Concepts and vocabulary for hard real-time and soft real-time are rigorously defined in the book, and summarized in this preview.
Most real-time systems in the general sense are inevitably subject to kinds and degrees of inherent uncertainties. Uncertainty can be understood as a condition of limited knowledge--e.g., due to ignorance, randomness--in which it is impossible to exactly describe the state of the world or its future evolution. Uncertainties necessarily cause timeliness and predictability of timeliness to be dynamic--e.g., variable, unknown, or non-deterministic, before and during system operation.
Hence the book emphasizes fundamental principles of timeliness and predictability of timeliness for that general case of dynamically real-time systems subject to uncertainties. Those principles scale down to encompass the niche static special case as well.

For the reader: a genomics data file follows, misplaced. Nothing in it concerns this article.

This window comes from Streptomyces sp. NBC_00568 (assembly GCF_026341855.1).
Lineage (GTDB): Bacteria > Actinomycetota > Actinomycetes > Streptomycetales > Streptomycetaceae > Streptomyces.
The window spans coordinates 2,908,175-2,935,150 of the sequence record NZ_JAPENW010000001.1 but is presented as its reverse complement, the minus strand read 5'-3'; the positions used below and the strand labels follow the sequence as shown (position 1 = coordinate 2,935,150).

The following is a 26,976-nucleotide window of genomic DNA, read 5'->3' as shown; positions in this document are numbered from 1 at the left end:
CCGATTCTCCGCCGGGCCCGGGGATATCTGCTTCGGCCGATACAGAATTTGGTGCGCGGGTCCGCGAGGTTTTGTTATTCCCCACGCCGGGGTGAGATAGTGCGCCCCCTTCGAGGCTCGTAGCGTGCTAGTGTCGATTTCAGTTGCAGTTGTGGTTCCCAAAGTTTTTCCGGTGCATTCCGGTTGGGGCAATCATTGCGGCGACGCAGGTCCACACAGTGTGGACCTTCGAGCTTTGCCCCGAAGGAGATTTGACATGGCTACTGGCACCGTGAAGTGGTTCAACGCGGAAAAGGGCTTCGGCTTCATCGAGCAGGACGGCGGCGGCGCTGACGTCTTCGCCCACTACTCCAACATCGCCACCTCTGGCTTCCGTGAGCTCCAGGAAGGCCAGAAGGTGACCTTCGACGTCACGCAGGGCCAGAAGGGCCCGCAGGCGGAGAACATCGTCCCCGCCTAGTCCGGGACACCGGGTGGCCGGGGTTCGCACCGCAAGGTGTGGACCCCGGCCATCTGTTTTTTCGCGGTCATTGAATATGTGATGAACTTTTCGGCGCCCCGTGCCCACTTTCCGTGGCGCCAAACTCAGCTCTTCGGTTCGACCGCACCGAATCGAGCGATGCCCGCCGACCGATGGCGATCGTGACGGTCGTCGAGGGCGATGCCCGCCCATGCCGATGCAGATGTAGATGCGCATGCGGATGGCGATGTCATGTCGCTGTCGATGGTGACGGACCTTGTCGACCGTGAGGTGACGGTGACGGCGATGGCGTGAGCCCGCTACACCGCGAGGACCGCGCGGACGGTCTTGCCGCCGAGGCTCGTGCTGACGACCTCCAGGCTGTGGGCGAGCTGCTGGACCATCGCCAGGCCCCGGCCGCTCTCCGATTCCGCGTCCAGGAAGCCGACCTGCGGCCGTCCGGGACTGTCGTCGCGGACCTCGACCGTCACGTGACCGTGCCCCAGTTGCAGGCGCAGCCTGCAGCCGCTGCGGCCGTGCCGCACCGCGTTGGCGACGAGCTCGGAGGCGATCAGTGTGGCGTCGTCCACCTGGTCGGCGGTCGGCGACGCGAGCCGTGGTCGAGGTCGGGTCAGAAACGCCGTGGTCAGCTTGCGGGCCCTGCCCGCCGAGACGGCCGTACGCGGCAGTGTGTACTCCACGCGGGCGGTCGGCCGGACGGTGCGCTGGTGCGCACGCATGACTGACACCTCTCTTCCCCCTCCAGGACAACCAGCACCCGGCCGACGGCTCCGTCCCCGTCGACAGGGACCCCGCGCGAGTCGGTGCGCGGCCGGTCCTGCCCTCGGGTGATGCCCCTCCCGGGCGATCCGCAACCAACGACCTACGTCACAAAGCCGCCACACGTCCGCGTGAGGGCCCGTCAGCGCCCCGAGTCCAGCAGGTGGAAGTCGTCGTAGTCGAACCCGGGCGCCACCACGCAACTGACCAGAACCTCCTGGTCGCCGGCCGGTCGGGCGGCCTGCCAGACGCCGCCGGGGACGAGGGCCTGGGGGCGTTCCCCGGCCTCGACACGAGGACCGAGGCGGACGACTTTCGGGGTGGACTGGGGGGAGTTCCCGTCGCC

(There are aspects of systems other than timeliness and predictability of timeliness that make them dynamic in various ways and degrees—e.g., being adaptable. They are outside the scope of this book.)
Timeliness and predictability of timeliness are the topics of book and preview Chapters 2 and 3, respectively.
Timeliness and predictability of timeliness are the basis for what "real-time" means.  They are integral to the logic of a real-time action (e.g., computational task) or system.
“Integral to” includes, but is not limited to, the correctness (whether binary or not) of that logic. Thus, in principle, an action or system of actions is not confined to either being a real-time one or not being a real-time one.
Herein it is often convenient to refer to that general class of actions and systems simply as “real-time” ones.